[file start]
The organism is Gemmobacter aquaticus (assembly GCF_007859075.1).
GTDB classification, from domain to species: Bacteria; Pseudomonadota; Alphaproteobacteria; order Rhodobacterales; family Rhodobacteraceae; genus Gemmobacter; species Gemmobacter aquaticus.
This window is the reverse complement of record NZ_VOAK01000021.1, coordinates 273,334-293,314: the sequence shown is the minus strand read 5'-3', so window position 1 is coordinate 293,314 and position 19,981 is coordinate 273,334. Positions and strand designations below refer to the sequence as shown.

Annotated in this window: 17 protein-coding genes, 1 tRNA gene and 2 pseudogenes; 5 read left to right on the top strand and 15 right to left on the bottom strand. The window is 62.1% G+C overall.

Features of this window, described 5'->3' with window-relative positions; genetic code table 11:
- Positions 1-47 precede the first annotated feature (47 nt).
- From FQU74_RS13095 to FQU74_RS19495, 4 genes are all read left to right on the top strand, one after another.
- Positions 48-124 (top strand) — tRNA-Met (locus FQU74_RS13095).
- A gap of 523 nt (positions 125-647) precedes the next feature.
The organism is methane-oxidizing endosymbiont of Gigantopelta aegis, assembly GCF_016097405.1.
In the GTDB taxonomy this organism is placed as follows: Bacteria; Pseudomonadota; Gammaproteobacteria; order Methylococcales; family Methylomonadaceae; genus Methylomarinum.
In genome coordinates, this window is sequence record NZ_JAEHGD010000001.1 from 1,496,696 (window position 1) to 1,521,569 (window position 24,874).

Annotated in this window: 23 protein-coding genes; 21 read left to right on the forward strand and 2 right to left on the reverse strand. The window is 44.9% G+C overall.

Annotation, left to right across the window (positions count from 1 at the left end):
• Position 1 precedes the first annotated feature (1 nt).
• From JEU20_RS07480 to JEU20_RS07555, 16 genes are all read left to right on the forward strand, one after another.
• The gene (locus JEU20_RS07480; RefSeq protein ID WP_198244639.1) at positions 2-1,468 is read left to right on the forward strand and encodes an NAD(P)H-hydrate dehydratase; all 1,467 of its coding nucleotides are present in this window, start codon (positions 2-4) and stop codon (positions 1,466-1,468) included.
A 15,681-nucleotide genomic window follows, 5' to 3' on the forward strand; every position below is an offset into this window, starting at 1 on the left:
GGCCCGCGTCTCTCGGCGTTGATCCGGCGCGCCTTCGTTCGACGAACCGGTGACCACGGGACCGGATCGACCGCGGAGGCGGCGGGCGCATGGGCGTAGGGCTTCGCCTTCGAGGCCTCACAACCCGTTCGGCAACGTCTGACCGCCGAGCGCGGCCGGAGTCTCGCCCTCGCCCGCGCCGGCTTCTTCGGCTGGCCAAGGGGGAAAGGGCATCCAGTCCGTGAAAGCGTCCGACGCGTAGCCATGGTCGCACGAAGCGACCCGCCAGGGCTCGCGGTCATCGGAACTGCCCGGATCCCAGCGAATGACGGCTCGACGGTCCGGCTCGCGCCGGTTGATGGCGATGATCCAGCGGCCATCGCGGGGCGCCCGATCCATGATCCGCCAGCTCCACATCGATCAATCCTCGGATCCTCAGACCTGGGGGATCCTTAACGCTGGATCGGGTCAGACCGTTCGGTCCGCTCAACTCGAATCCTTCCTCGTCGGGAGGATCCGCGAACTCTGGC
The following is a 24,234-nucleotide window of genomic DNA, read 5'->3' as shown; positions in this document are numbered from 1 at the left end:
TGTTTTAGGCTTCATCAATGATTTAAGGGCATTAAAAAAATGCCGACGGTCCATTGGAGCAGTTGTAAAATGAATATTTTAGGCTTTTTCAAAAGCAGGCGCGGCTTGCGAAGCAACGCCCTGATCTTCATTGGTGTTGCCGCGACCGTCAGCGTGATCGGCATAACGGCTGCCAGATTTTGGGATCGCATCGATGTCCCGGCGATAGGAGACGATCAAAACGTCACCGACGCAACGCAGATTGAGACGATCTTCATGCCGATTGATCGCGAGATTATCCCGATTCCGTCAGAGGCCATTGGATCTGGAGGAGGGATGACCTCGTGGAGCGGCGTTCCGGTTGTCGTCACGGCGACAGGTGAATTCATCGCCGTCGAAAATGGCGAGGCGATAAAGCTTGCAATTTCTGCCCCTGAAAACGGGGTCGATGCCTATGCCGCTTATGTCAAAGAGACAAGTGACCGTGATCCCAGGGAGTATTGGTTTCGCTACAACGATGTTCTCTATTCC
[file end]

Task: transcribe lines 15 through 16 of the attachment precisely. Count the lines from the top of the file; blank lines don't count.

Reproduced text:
• Position 1 precedes the first annotated feature (1 nt).
• From JEU20_RS07480 to JEU20_RS07555, 16 genes are all read left to right on the forward strand, one after another.